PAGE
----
The Saif Ghobash Banipal Prize is the only Arabic literary translation award dedicated to the translation of contemporary Arabic literature into English. It not only aims to raise the profile of contemporary Arabic literature, but also to honor the important work of translators who bring the work of emerging Arab writers to the world.
The award was created by the Banipal Trust for Arab Literature and by Banipal, a U.K.-based magazine founded by Margaret Obank and her Iraqi writer and journalist husband, Samuel Shimon, in 1998.
In an article written for Yourmiddleeast.com, writer Brian Whitaker suggests there has been a surge in interest in Arabic literature in the U.S. and across the world, spurred by the events of 9/11, the Arab Spring and the ongoing turmoil in the Middle East. But, he says the interest is not so much for the literary qualities of the works but for what Iraqi poet and novelist Sinan Antoon described as “forensic interest”, meaning reading it for the purpose of “anthropology or ethnology or getting into the Arab mind”.
Only translations of works originally published in Arabic in 1967 or later are eligible for entry. This year 19 titles are in contention for the Banipal prize, of which, 17 are fiction titles and two poetry.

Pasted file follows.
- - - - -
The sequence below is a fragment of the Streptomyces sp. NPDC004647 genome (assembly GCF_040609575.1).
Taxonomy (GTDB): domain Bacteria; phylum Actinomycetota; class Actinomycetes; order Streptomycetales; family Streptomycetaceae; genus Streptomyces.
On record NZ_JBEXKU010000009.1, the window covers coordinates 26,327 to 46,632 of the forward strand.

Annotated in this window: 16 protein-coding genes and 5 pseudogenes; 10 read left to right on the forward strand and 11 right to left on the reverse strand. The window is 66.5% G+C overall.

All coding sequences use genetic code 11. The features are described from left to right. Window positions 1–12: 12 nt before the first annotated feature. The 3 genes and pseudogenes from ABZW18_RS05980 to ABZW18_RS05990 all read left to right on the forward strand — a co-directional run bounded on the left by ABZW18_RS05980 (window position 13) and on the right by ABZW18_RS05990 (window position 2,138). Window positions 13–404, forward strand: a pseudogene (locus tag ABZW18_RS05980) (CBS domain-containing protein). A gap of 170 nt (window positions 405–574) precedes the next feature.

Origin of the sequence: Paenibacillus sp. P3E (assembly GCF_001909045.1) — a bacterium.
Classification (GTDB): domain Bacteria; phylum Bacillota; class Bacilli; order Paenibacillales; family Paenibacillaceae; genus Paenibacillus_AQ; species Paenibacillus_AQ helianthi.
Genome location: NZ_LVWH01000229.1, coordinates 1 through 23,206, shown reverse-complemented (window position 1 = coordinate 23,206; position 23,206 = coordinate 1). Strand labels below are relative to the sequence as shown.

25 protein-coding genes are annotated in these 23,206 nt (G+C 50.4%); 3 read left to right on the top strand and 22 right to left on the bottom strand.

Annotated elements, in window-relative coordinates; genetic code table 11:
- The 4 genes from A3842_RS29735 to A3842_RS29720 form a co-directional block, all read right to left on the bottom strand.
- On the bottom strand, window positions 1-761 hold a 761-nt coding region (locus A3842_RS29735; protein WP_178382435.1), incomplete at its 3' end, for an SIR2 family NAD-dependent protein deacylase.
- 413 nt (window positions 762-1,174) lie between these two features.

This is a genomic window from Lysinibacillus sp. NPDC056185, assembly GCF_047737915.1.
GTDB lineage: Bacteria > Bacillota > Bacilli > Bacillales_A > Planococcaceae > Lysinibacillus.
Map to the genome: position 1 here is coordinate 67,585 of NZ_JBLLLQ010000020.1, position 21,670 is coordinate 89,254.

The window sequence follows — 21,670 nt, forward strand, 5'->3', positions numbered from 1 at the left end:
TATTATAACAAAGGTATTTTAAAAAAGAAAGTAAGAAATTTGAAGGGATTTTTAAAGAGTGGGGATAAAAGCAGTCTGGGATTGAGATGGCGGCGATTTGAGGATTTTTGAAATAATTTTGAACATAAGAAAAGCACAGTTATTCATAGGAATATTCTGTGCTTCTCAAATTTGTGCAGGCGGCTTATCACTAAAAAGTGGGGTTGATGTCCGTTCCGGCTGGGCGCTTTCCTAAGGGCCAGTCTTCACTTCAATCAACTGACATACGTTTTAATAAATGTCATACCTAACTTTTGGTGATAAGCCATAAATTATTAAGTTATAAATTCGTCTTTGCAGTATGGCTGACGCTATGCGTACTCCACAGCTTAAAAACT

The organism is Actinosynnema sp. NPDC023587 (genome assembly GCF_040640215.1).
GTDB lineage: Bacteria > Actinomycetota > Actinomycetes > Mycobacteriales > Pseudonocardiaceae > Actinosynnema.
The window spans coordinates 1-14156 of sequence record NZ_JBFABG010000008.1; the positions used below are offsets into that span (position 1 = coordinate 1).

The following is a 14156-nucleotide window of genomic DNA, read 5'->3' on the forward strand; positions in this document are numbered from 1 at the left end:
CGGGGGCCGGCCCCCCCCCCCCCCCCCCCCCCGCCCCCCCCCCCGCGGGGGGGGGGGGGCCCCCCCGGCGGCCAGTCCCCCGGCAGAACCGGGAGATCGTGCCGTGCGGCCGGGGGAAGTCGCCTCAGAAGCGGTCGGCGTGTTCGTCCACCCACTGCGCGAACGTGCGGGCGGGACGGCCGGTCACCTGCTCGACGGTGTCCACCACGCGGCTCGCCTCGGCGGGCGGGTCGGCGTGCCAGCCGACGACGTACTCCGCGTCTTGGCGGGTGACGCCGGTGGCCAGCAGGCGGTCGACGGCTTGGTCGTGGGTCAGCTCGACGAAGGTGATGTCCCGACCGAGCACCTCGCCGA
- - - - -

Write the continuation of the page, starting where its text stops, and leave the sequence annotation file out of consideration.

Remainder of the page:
You can find a complete list of this year’s entries on Banipaltrust.org.uk, including the names of the publishers, translators and authors.
The 2015 Saif Ghobash Banipal Prize was awarded to Paul Starkey for his translation of the novel The Book of the Sultan’s Seal by Youssef Rakha, published by Interlink Books in the United States. Professor Starkey, who will be a judge this year, is a former Professor of Arabic and Head of the Arabic Department at Durham University in the U.K.
The 2016 winner will be announced in December at the Society of Authors in London.
For more information on the rise of Arabic literature translation, please see: Qantara.de